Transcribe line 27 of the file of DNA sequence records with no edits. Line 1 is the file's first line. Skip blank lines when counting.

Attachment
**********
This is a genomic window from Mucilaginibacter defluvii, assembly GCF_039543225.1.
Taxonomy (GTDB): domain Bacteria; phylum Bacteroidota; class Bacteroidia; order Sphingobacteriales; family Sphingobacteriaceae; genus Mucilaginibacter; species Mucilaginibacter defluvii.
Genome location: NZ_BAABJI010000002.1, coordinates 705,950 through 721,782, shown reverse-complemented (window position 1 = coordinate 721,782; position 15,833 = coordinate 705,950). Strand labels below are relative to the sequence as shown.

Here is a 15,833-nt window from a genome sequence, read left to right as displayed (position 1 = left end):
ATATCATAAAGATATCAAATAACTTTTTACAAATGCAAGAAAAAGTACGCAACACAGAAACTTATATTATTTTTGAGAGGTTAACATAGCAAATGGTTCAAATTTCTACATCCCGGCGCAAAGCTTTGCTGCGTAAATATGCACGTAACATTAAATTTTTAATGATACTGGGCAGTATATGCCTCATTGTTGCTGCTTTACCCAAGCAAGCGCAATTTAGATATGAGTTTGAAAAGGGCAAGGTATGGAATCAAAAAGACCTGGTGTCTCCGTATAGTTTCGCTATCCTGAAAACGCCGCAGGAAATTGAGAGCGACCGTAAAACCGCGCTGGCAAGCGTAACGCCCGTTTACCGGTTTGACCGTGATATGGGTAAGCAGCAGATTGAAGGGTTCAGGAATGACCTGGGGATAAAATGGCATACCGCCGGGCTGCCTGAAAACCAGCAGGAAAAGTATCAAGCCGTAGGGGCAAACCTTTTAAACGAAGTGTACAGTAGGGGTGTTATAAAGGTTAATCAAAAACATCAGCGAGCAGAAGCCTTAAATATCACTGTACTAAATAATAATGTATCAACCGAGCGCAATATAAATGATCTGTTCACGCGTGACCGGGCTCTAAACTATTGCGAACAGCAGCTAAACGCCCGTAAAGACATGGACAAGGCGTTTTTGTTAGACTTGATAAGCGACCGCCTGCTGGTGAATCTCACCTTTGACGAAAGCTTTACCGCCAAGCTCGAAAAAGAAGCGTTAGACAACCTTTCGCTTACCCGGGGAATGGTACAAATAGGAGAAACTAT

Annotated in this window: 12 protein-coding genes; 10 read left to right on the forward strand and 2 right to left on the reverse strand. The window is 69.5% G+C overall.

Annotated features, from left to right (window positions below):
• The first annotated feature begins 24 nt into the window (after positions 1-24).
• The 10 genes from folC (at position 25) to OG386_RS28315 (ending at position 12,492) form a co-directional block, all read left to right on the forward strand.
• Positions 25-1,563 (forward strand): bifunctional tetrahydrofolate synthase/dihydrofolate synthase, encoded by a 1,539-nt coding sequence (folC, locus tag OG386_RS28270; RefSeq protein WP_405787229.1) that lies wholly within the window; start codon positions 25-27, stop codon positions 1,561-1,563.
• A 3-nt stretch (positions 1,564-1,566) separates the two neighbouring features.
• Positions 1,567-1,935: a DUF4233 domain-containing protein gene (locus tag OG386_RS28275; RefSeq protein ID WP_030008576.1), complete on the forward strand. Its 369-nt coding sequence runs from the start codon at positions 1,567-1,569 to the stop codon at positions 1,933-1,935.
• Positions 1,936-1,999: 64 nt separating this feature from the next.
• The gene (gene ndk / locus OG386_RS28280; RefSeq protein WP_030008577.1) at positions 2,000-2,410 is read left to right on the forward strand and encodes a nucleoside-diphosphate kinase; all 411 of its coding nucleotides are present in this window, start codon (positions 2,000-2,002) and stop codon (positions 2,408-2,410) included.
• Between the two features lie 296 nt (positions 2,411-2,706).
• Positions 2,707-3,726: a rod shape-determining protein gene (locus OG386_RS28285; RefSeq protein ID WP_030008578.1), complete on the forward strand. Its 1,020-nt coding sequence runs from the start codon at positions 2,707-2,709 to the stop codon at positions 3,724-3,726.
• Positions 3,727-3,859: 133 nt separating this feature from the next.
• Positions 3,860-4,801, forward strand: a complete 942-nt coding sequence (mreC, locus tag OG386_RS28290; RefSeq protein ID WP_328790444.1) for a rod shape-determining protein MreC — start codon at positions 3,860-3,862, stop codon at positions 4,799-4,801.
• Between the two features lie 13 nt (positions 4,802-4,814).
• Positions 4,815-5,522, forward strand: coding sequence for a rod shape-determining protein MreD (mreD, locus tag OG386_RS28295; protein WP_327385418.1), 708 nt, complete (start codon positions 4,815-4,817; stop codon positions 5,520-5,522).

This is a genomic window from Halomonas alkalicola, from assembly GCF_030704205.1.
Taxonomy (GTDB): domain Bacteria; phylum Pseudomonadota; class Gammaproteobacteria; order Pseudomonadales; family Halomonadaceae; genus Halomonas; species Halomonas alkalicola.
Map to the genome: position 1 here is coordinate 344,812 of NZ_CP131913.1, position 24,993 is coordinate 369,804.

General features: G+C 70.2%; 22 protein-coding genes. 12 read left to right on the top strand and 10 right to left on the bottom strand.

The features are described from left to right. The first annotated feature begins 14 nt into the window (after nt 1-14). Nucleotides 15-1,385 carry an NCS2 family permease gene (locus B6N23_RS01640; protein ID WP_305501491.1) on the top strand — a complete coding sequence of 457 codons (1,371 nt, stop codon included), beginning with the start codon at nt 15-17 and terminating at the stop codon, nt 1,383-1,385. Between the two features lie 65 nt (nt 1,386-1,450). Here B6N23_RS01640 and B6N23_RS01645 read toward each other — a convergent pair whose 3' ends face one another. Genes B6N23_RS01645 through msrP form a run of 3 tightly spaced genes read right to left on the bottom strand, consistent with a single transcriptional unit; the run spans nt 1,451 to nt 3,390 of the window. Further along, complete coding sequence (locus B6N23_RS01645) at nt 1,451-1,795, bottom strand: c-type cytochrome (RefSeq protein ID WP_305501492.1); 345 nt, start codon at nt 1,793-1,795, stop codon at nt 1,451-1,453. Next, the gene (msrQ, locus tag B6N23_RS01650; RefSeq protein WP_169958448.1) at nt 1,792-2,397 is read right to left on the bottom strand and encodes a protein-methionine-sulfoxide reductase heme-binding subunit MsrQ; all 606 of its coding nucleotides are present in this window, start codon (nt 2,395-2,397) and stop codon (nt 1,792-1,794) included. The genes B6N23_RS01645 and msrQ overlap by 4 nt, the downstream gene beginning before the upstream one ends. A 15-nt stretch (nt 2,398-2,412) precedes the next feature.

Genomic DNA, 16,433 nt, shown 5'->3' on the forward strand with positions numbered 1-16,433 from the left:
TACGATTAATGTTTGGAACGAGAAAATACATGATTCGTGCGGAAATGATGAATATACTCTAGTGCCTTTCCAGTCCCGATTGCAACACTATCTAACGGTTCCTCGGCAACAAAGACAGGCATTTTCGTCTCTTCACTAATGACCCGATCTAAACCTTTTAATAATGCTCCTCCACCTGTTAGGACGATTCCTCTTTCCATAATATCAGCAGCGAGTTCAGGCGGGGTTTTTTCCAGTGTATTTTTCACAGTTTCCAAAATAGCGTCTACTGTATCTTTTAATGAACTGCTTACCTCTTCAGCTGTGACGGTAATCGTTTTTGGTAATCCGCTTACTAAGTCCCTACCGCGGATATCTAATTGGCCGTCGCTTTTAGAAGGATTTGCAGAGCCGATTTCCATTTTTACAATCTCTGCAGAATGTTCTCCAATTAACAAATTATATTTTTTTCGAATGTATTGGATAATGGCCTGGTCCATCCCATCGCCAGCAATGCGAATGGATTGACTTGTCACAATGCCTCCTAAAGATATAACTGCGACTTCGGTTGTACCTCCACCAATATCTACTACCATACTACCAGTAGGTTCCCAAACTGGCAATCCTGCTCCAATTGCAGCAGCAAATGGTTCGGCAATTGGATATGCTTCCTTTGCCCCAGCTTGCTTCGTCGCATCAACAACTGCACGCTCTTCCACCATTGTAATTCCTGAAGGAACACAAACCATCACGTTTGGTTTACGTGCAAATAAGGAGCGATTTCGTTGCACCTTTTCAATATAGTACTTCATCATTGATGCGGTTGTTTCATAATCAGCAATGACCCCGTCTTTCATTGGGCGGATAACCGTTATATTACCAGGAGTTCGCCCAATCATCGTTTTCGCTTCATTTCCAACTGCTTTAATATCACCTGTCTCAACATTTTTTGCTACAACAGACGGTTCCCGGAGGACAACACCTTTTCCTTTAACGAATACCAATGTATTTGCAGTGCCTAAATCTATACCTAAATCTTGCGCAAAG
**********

TACGATTAATGTTTGGAACGAGAAAATACATGATTCGTGCGGAAATGATGAATATACTCTAGTGCCTTTCCAGTCCCGATTGCAACACTATCTAACGGTTCCTCGGCAACAAAGACAGGCATTTTCGTCTCTTCACTAATGACCCGATCTAAACCTTTTAATAATGCTCCTCCACCTGTTAGGACGATTCCTCTTTCCATAATATCAGCAGCGAGTTCAGGCGGGGTTTTTTCCAGTGTATTTTTCACAGTTTCCAAAATAGCGTCTACTGTATCTTTTAATGAACTGCTTACCTCTTCAGCTGTGACGGTAATCGTTTTTGGTAATCCGCTTACTAAGTCCCTACCGCGGATATCTAATTGGCCGTCGCTTTTAGAAGGATTTGCAGAGCCGATTTCCATTTTTACAATCTCTGCAGAATGTTCTCCAATTAACAAATTATATTTTTTTCGAATGTATTGGATAATGGCCTGGTCCATCCCATCGCCAGCAATGCGAATGGATTGACTTGTCACAATGCCTCCTAAAGATATAACTGCGACTTCGGTTGTACCTCCACCAATATCTACTACCATACTACCAGTAGGTTCCCAAACTGGCAATCCTGCTCCAATTGCAGCAGCAAATGGTTCGGCAATTGGATATGCTTCCTTTGCCCCAGCTTGCTTCGTCGCATCAACAACTGCACGCTCTTCCACCATTGTAATTCCTGAAGGAACACAAACCATCACGTTTGGTTTACGTGCAAATAAGGAGCGATTTCGTTGCACCTTTTCAATATAGTACTTCATCATTGATGCGGTTGTTTCATAATCAGCAATGACCCCGTCTTTCATTGGGCGGATAACCGTTATATTACCAGGAGTTCGCCCAATCATCGTTTTCGCTTCATTTCCAACTGCTTTAATATCACCTGTCTCAACATTTTTTGCTACAACAGACGGTTCCCGGAGGACAACACCTTTTCCTTTAACGAATACCAATGTATTTGCAGTGCCTAAATCTATACCTAAATCTTGCGCAAAG